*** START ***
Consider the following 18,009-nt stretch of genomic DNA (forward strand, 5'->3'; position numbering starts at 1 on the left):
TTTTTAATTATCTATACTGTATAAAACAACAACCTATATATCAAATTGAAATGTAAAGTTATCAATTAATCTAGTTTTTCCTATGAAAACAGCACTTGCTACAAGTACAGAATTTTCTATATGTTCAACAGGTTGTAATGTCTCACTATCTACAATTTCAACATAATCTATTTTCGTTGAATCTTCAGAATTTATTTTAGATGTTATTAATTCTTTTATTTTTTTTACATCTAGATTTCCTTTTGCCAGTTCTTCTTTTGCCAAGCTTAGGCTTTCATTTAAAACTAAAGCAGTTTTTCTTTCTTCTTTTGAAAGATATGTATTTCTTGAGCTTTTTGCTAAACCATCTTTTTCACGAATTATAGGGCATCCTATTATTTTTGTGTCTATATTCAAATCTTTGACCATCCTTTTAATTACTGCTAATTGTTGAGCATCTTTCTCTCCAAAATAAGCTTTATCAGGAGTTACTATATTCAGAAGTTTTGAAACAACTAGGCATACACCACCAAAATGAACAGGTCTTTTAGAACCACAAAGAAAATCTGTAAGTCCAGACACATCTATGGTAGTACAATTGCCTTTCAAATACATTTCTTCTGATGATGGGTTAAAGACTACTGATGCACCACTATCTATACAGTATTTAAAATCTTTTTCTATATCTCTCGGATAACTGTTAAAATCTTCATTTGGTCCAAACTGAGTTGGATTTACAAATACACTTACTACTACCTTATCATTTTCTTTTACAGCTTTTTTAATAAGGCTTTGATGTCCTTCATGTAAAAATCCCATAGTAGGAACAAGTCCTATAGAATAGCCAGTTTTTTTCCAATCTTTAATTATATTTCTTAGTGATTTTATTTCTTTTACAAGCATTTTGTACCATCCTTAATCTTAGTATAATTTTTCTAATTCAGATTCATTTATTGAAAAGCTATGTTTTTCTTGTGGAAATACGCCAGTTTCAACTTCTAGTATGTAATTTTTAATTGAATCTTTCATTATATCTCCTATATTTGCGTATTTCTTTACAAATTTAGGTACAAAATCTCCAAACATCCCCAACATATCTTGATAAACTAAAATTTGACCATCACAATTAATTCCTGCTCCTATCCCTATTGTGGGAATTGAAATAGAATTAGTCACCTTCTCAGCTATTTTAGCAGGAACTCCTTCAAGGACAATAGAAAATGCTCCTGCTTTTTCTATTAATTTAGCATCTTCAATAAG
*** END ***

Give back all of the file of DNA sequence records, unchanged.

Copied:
Consider the following 18,009-nt stretch of genomic DNA (forward strand, 5'->3'; position numbering starts at 1 on the left):
TTTTTAATTATCTATACTGTATAAAACAACAACCTATATATCAAATTGAAATGTAAAGTTATCAATTAATCTAGTTTTTCCTATGAAAACAGCACTTGCTACAAGTACAGAATTTTCTATATGTTCAACAGGTTGTAATGTCTCACTATCTACAATTTCAACATAATCTATTTTCGTTGAATCTTCAGAATTTATTTTAGATGTTATTAATTCTTTTATTTTTTTTACATCTAGATTTCCTTTTGCCAGTTCTTCTTTTGCCAAGCTTAGGCTTTCATTTAAAACTAAAGCAGTTTTTCTTTCTTCTTTTGAAAGATATGTATTTCTTGAGCTTTTTGCTAAACCATCTTTTTCACGAATTATAGGGCATCCTATTATTTTTGTGTCTATATTCAAATCTTTGACCATCCTTTTAATTACTGCTAATTGTTGAGCATCTTTCTCTCCAAAATAAGCTTTATCAGGAGTTACTATATTCAGAAGTTTTGAAACAACTAGGCATACACCACCAAAATGAACAGGTCTTTTAGAACCACAAAGAAAATCTGTAAGTCCAGACACATCTATGGTAGTACAATTGCCTTTCAAATACATTTCTTCTGATGATGGGTTAAAGACTACTGATGCACCACTATCTATACAGTATTTAAAATCTTTTTCTATATCTCTCGGATAACTGTTAAAATCTTCATTTGGTCCAAACTGAGTTGGATTTACAAATACACTTACTACTACCTTATCATTTTCTTTTACAGCTTTTTTAATAAGGCTTTGATGTCCTTCATGTAAAAATCCCATAGTAGGAACAAGTCCTATAGAATAGCCAGTTTTTTTCCAATCTTTAATTATATTTCTTAGTGATTTTATTTCTTTTACAAGCATTTTGTACCATCCTTAATCTTAGTATAATTTTTCTAATTCAGATTCATTTATTGAAAAGCTATGTTTTTCTTGTGGAAATACGCCAGTTTCAACTTCTAGTATGTAATTTTTAATTGAATCTTTCATTATATCTCCTATATTTGCGTATTTCTTTACAAATTTAGGTACAAAATCTCCAAACATCCCCAACATATCTTGATAAACTAAAATTTGACCATCACAATTAATTCCTGCTCCTATCCCTATTGTGGGAATTGAAATAGAATTAGTCACCTTCTCAGCTATTTTAGCAGGAACTCCTTCAAGGACAATAGAAAATGCTCCTGCTTTTTCTATTAATTTAGCATCTTCAATAAG